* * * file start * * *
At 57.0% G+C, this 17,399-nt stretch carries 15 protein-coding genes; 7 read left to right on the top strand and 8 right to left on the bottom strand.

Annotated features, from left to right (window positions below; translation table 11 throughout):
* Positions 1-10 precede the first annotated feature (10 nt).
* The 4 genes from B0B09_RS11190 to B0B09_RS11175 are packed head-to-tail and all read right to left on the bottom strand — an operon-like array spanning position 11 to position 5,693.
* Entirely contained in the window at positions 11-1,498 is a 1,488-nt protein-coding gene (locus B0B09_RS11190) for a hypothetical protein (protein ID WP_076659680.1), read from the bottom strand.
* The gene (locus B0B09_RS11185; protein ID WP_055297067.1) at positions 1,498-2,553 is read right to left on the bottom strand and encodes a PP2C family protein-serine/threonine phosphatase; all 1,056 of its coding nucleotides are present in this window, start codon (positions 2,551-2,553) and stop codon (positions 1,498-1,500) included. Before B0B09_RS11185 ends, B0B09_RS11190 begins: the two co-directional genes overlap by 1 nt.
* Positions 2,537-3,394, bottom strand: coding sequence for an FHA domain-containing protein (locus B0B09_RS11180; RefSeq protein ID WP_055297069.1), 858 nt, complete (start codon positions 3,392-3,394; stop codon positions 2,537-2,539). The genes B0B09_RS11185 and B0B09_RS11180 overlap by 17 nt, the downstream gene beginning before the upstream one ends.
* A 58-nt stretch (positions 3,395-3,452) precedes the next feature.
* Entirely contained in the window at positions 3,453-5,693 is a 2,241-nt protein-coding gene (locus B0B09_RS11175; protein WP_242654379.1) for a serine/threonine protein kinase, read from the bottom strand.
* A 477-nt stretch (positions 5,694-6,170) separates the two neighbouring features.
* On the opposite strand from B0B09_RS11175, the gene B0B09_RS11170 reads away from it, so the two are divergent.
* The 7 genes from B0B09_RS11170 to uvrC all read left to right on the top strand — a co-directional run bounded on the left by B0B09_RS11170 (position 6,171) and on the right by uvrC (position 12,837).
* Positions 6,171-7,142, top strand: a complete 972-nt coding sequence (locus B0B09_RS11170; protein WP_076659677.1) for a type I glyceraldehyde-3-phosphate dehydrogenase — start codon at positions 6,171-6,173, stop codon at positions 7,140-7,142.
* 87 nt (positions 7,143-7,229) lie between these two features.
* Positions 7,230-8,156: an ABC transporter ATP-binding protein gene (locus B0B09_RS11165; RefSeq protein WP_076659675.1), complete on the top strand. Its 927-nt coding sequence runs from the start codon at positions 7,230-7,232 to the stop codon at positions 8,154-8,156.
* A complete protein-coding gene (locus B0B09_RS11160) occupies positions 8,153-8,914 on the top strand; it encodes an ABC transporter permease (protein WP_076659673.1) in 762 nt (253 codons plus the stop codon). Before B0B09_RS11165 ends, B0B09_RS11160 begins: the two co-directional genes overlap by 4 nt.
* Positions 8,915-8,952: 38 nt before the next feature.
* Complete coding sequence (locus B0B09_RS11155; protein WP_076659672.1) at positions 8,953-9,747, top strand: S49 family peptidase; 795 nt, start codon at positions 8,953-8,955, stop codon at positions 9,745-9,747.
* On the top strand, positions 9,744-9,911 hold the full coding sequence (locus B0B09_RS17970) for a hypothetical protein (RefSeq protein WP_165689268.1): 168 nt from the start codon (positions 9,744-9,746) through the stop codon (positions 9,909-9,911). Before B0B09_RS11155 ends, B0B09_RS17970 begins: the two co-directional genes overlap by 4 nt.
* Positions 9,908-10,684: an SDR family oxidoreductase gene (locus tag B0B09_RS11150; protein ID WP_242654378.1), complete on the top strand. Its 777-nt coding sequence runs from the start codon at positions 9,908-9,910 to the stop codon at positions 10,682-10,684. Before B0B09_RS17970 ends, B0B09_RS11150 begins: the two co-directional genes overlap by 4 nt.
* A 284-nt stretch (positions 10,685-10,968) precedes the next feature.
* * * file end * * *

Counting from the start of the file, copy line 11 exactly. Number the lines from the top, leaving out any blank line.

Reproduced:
* On the opposite strand from B0B09_RS11175, the gene B0B09_RS11170 reads away from it, so the two are divergent.